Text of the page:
Hortobagy National Park
A harsh, rugged and absolutely impressive landscape of plains and wetlands, Hortobagy National Park is ideal for hiking and exploring the outdoors. It’s Hungary’s largest protected area and has been home to humans for tens of thousands of years.
Top Activities and Experiences in Hungary
Historic Spa Towns
When it comes to spas in Hungary, the possibilities are almost endless. From the capital city of Budapest right down to the tiniest town, there are fantastic spas just waiting to be discovered. Hungary has one of the unsung spa cultures of Europe so you don’t want to miss out.
Dohany Street Synagogue
The Dohany Street Synagogue is also known as the Great Synagogue of Budapest, and is the largest synagogue in all of Europe. The original synagogue was bombed by the Nazis during World War II, but a complete restoration was finished in the 1990s. Outside, there’s a memorial mass grave commemorating the 2,000 Jews killed there during the Holocaust, as well as a tribute to Raoul Wallenberg, who saved the lives of hundreds of Hungariuan Jews during the war.
Shoes on the Danube
The Shoes on the Danube are a Budapest memorial to the Jews that were expelled from Hungary during World War II. As the Jews were forced to march along the Danube River, they were forced to remove their shoes at gunpoint. Today, you can find a monument of 60 pairs of iron shoes along the banks of the Danube in Budapest as a memorial to this tragedy.
Essential Hungarian Foods to Try
Goulash is Hungary’s quintessential dish. It’s a hearty beef stew that’s cooked with carrot, potato, spices, and lots of paprika. While the dish dates back hundreds of years, it became a symbol of Hungarian culture and identity in the 1800s. You can find it in most restaurants across Hungary.
This popular Central European dish is also common in Hungary. In Hungary, it is a thinly-breaded veal cutlet fried to a crispy crust and tender centre. It’s often prepared for Sunday supper and served with a side of nokedli (spaetzle). Some restaurants will offer a “cordon bleu” variation with the veal rolled with cheese and ham before being battered and fried.
This popular Hungarian dish gets its name from the use of paprika, which is a staple spice in Hungary. It dates back to the 16th century and consists of onions, chicken, broth, and spices—some versions also have tomatoes—that are slowly braised and turned red by the paprika. It’s traditionally served with nokedli or over egg noodles.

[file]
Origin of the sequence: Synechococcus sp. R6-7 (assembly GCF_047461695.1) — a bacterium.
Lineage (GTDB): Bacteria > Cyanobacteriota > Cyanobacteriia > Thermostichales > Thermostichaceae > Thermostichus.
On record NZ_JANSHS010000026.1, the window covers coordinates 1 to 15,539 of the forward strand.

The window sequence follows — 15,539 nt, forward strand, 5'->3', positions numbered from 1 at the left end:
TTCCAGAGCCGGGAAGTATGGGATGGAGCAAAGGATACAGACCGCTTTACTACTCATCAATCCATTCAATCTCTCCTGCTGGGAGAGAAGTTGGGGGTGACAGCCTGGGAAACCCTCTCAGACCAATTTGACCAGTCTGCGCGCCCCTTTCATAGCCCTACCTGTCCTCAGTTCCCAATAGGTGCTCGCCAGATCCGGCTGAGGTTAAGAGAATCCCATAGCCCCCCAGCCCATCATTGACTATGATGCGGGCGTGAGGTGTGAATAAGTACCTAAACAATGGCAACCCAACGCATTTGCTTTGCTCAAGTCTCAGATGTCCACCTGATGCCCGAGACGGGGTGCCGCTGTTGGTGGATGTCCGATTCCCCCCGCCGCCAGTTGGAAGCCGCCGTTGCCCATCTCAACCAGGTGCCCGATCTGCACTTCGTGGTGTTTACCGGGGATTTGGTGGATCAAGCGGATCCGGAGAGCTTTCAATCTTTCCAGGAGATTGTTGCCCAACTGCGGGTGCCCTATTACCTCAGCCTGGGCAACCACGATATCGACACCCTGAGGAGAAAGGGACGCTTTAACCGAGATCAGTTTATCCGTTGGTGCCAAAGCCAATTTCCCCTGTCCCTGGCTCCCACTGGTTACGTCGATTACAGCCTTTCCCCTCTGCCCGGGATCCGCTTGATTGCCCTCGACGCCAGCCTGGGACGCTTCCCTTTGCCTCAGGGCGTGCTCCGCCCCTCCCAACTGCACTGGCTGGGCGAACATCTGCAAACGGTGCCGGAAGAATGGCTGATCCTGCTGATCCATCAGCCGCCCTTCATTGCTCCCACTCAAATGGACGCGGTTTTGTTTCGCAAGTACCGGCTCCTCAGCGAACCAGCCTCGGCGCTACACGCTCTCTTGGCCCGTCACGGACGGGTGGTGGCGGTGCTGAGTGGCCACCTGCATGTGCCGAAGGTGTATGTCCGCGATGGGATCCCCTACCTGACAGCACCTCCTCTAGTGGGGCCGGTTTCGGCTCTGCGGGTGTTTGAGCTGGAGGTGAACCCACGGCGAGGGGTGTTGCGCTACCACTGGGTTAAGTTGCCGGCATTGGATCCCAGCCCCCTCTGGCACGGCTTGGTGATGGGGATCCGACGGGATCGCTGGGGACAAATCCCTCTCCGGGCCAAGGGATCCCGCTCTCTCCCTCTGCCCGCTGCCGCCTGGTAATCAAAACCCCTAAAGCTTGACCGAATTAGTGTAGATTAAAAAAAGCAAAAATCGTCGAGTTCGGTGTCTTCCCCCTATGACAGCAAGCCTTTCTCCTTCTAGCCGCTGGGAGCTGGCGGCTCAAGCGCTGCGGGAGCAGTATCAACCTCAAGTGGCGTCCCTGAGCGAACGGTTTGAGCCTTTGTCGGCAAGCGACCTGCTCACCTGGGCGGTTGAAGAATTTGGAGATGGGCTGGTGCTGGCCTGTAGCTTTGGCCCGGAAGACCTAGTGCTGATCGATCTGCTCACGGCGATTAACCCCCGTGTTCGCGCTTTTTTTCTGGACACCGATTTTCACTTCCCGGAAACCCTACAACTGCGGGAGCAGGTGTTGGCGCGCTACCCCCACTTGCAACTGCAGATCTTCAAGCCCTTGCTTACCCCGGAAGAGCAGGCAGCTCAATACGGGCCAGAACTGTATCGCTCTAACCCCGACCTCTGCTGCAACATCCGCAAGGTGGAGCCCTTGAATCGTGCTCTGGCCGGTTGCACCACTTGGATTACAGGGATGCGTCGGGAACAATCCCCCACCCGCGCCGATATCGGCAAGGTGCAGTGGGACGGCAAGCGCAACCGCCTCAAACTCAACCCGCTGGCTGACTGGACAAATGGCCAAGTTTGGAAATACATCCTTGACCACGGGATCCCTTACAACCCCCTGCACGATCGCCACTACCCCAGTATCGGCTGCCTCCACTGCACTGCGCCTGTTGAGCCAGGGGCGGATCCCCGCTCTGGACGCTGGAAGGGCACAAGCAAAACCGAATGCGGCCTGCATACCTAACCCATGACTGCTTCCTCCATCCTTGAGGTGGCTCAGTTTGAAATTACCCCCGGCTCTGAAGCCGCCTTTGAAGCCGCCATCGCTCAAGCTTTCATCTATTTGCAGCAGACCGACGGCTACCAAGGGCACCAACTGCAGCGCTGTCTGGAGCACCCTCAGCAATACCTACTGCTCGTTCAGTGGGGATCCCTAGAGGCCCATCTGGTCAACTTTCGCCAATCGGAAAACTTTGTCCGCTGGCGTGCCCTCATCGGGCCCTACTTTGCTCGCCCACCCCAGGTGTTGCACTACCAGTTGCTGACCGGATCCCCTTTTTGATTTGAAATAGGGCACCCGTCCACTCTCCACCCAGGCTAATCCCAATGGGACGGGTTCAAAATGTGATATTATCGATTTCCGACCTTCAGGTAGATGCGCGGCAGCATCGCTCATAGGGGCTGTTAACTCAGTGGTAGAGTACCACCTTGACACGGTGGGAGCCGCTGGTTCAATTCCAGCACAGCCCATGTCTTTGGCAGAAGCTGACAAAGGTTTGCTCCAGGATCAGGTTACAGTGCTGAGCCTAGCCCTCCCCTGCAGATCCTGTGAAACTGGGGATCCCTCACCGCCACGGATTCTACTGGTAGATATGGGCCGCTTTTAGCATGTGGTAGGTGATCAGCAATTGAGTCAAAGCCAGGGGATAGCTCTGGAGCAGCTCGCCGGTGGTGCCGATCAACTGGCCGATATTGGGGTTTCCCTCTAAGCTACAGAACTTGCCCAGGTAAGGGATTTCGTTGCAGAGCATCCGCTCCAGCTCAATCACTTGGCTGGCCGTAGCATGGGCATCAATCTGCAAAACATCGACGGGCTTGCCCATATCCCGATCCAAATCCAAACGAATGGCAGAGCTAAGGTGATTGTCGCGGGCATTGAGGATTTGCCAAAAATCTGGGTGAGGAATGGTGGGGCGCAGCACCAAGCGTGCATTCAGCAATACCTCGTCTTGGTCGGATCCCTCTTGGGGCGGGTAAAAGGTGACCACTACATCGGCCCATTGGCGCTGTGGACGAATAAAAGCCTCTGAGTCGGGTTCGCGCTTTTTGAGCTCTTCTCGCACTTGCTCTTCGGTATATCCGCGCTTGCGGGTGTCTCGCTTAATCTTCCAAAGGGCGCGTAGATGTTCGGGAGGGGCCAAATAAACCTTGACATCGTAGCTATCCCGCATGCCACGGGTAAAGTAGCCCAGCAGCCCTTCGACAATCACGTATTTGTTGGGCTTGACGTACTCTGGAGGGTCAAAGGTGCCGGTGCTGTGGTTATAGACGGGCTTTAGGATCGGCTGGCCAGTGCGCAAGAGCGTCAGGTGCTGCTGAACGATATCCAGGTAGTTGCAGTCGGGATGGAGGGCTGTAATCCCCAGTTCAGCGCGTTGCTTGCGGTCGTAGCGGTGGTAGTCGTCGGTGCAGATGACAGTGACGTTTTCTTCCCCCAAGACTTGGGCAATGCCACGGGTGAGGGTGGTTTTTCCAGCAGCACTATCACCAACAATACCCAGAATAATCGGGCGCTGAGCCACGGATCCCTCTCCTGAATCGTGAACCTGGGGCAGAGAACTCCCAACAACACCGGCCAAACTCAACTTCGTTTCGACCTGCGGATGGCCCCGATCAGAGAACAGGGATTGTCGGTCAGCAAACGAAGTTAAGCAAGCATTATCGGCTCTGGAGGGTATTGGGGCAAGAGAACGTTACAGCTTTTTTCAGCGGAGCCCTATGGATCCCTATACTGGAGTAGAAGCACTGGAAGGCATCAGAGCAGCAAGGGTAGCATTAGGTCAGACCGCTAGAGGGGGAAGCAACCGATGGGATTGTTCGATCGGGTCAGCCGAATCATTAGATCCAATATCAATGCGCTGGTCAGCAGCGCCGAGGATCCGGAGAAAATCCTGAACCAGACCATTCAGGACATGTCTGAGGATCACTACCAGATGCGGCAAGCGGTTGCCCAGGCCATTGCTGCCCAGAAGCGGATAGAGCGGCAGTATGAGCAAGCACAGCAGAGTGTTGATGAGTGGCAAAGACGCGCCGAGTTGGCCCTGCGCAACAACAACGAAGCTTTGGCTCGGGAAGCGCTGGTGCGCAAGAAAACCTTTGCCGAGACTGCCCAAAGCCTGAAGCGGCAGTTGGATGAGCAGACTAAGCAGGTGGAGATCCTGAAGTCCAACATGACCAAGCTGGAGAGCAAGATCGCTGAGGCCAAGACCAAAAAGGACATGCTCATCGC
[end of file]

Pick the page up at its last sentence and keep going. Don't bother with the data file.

This decadent Hungarian dessert dates back to the late 1880s and is made up of seven layers of sponge cake, each layered with chocolate buttercream and topped with caramel. It can also be topped with ground nuts like hazelnuts, chestnuts, walnuts, or almonds.
Toltott Kaposzta (stuffed cabbage leaves)
Cabbage rolls are very common in Central and Eastern European households, with slight variations between countries. The Hungarian version is made of cooked (and usually pickled) cabbage filled with minced pork, rice, salt and pepper, and of course paprika. It’s often topped with sour cream. This dish is typically served around Easter and Christmas, but many taverns keep in on the menu year round.
Tips for Sustainable Travel
As with many places in Eastern Europe, language barriers can make transit a bit more difficult than in some cities, but public transit and riding rail between cities remains the best way to reduce your carbon footprint. You can also do your best to be conscious of energy consumption and to use reusable materials, from water bottles to shopping bags, whenever possible.
Where to Go Next
Hungary is located close to a lot of other popular European destinations, so it’s a good jumping off point for a vacation. You can visit neighbouring countries such as the Czech Republic, Slovakia, Austria, and Romania, or travel west in Germany. You can also head south and explore the Balkans after a trip to Hungary.
Most Popular Itineraries for Hungary
Discover Budapest is a classic introduction to Hungary’s capital, spending a few days in this sophisticated city. It also includes a full day tour of the Danube Bend. Classic Eastern Europe: Budapest, Vienna and Prague pairs Budapest together with two of Central Europe’s most popular destinations: Vienna and Prague. Explore Eastern Europe uses Budapest as a jumping of point for a journey through the best of Eastern Europe, including Slovakia, Poland, and the Czech Republic.
26 Aug 2020, 3:27 p.m.